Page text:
Some flowers work best as supporting cast members in a perfume, adding a pleasant, petal-y backdrop to a blend. Others, however, stop you in your tracks with their heady, luxurious potency. When it comes to the latter, one of the best examples out there is the subject of the latest in our Fragrance 101 series, jasmine.
Unlike rose, whose exquisite blooms match its intense scent, jasmine shrubs have a humble appearance. Even so, the tiny white flowers’ intoxicating fragrance make them one of the most important ingredients in perfumery. Jasmine is lush, exotic, sensual, and just a little bit animalic (thanks to indole, a molecule present in white flowers that gives them a distinctly rich, ripe-smelling quality). The plants grow best in tropical and subtropical regions and are valued well beyond the flacon: Jasmine is a sweet-smelling offering in Hindu religious ceremonies, strung into aromatic garlands around the world (Hawaiian pikake is used to make leis, whereas phuang malai, a thicker, more colorful weave, is Thailand's take), and has been a prized ingredient in tea for centuries. In aromatherapy, jasmine is beloved for its mood-boosting effects.
Jasmine blooms and is at its most fragrant in the evening hours and, as a result, has earned a reputation as an aphrodisiac. Still, there’s more to jasmine than romance. Explore three interpretations of the opulent white flower, below.
The Dreamy, Elegant Escape: White Flowers
White Flowers is inspired by the heavens and the result is nothing short of ethereal. This version of the flower is pure, clean, delicate, and radiant. The scent opens with a green, velvety mix of violet leaves and tart green apple and then blossoms into a heady, lush jasmine heart that’s balanced by cool, confident geranium and a rich base of narcissus and musk. To smell White Flowers is to smell nirvana—and you’ll want to experience it again and again.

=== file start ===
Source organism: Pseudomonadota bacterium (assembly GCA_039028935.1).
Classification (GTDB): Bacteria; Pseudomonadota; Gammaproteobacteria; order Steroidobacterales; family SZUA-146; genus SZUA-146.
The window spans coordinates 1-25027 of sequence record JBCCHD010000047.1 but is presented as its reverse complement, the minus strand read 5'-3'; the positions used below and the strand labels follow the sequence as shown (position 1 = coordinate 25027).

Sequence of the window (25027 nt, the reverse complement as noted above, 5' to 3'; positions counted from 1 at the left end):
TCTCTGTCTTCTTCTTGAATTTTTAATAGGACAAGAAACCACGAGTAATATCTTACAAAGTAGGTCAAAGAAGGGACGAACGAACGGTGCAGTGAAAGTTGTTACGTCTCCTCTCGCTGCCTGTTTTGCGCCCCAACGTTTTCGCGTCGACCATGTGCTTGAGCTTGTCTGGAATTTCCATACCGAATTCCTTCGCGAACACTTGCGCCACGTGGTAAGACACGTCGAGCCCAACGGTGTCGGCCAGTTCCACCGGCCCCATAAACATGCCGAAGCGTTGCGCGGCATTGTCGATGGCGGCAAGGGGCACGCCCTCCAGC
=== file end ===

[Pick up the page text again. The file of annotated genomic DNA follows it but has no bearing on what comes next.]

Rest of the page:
It doesn’t matter where you are in the world—Virgin Island Water is a passport to the Caribbean. The fragrance showcases a lighter, softer side of jasmine: Sunny top notes of Jamaican lime, bergamot, and coconut call to mind endless blue seas and sand between your toes, while the sweet and lush combination of creamy Indian jasmine, hibiscus, ylang-ylang, and tropical wood is borderline narcotic. It’s warm, salty, tropical vacation air, bottled.
Spring Flower combines jasmine with another one of perfumery’s most iconic flowers: rose. Together they make for an unapologetically feminine mix that is reminiscent of old Hollywood glamour. It isn’t all nostalgia and brushed-out curls, though: Sugary, refreshing top notes—apple, apricot, peach, and melon—keep it modern and add a playful, youthful vibe.